Reinvestment For New Beginnings

Reinvestment For New Beginnings

Reinvestment For New Beginnings

“I don’t want to see my church die.” These were the words of a faithful member who was added to the “cradle roll” of her lifelong church months before she was ever born. Her whole religious life was recorded in the history of this South Carolina Baptist church. Her parents were founding members of the church and placed her on the “cradle roll” before she was ever born. She was dedicated to the Lord as a baby, baptized as a young teen, married to her husband of many years, and gathered with family and friends to honor his home-going. Almost every meaningful event in her life happened within the walls of this old church. The thought of it closing was too great a burden to bear, but keeping the doors open was becoming more and more difficult with each passing month.

As I met with her and three other remaining members of the church, the number of tears shed were many times greater than the viable options for continuing the church’s legacy in the community. But within the heart of these remaining members was a burden for their community that compelled them to find an answer for the neighbors surrounding where we gathered. Who would tell them about Jesus if this church closed?

There is nothing that honors God when a church ceases to proclaim the hope of the gospel in their community. But each year, almost twenty South Carolina Baptist churches pronounce a final benediction never to gather again for worship. The history books are closed, the property is sold to another congregation or lies abandoned as a memorial to days of former glory.

What if there were a way to reinvest the remaining resources to start something new for future generations to discover the hope of Jesus? What if the buildings that were once built for worship and discipleship could be reinvested in a new ministry or mission?  

ReInvest: an existing congregation experiences new life through closing with dignity and investing its remaining resources in a life-giving congregation or mission.

“This community needs a church and I want to do whatever it takes to make sure this church is here for them.” When the matriarch of the church spoke those words, the conversation changed to hope and a vision to continue the mission in a new way.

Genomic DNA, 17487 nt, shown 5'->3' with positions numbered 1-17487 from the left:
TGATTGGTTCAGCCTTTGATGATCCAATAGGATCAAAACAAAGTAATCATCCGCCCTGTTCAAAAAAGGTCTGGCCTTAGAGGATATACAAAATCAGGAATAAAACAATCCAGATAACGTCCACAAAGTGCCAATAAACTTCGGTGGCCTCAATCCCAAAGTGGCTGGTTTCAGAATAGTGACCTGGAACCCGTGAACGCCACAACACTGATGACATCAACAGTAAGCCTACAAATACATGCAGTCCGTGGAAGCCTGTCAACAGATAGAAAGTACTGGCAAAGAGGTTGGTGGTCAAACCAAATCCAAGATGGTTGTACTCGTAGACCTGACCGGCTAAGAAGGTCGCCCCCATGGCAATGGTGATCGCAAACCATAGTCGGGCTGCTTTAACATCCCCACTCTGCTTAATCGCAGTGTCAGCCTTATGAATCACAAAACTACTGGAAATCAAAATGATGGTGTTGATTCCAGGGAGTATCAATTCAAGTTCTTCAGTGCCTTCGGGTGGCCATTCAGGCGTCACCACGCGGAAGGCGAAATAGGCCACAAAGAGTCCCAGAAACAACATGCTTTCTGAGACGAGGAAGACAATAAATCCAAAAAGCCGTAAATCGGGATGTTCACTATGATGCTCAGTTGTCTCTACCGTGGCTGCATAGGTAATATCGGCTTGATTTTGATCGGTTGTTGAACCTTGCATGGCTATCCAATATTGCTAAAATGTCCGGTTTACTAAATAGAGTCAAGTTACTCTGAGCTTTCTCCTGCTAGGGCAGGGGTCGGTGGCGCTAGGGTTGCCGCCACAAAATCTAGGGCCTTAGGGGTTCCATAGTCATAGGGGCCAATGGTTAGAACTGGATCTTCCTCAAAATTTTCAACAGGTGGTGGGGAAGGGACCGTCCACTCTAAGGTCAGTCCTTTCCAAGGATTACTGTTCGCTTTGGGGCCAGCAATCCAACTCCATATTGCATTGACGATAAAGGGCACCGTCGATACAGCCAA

The church was first organized when the suburban sprawl began, and young aspiring families moved out of the city and away from the farm to raise their families in the prosperity of the post-World War II era. New homes were built for middle class, Anglo families and the church quickly became the center of their community. But as common in many other suburban areas, the demographics started to change rapidly as minorities started occupying homes surrounding the church, school aged children started attending a new campus across town and new job opportunities developed in other areas. Members of the church soon began driving to church from miles away and lost their gospel influence in their original community.

Remaining 4 members of Sylvia Circle Baptist Church with replanter Trell Ross (center) and wife, Lauren.

But on this historic day, the remaining four Anglo members of Sylvia Circle Baptist Church in Rock Hill, chose to reinvest their resources so that a new mission or church could begin. They asked questions about finding an urban church planter that understood the needs of the community and could reach them with the gospel. They considered all the changes that would need to take place so that minority population surrounding the church could benefit from the building and land once purchased by former members. The conversation grew difficult, as if they were grieving, but not without hope for a better day.

Each of them loved gathering together on Sunday for their one Sunday school class and sitting under the teaching of their preacher of many years, but the need for a community church that reflected the demographics of the neighborhood was greater than their own needs. It was the embodiment of Jesus’ teaching, “unless a grain of wheat falls into the earth and dies, it remains alone; but if it dies, it bears much fruit” (John 12:24). The resources of Sylvia Circle Baptist Church will yield a harvest of souls for future generations because of the faith and sacrifice of her four remaining members.

Through a partnership with Park Baptist Church, the South Carolina Baptist Convention and others, a new beginning is coming soon to Rock Hill, so that all in the community will know the hope of the gospel of Jesus Christ.

Click here to watch a video of the Sylvia Circle Baptist Reinvestment.

Churches at-risk of future decline or closure have options to continue their mission through an intentional process guided by your Director of Missions or the South Carolina Baptist Convention team. Some churches will benefit from revitalization, others through reSTARTing. But there are some of our churches across the state that could reinvest their resources and prepare the way for new beginnings. 

Your first step toward discovering which option is best for the church begins with completing a short, online questionnaire to initiate a conversation with your South Carolina Baptist Convention team. Click HERE to begin the questionnaire. Or you may email our team at

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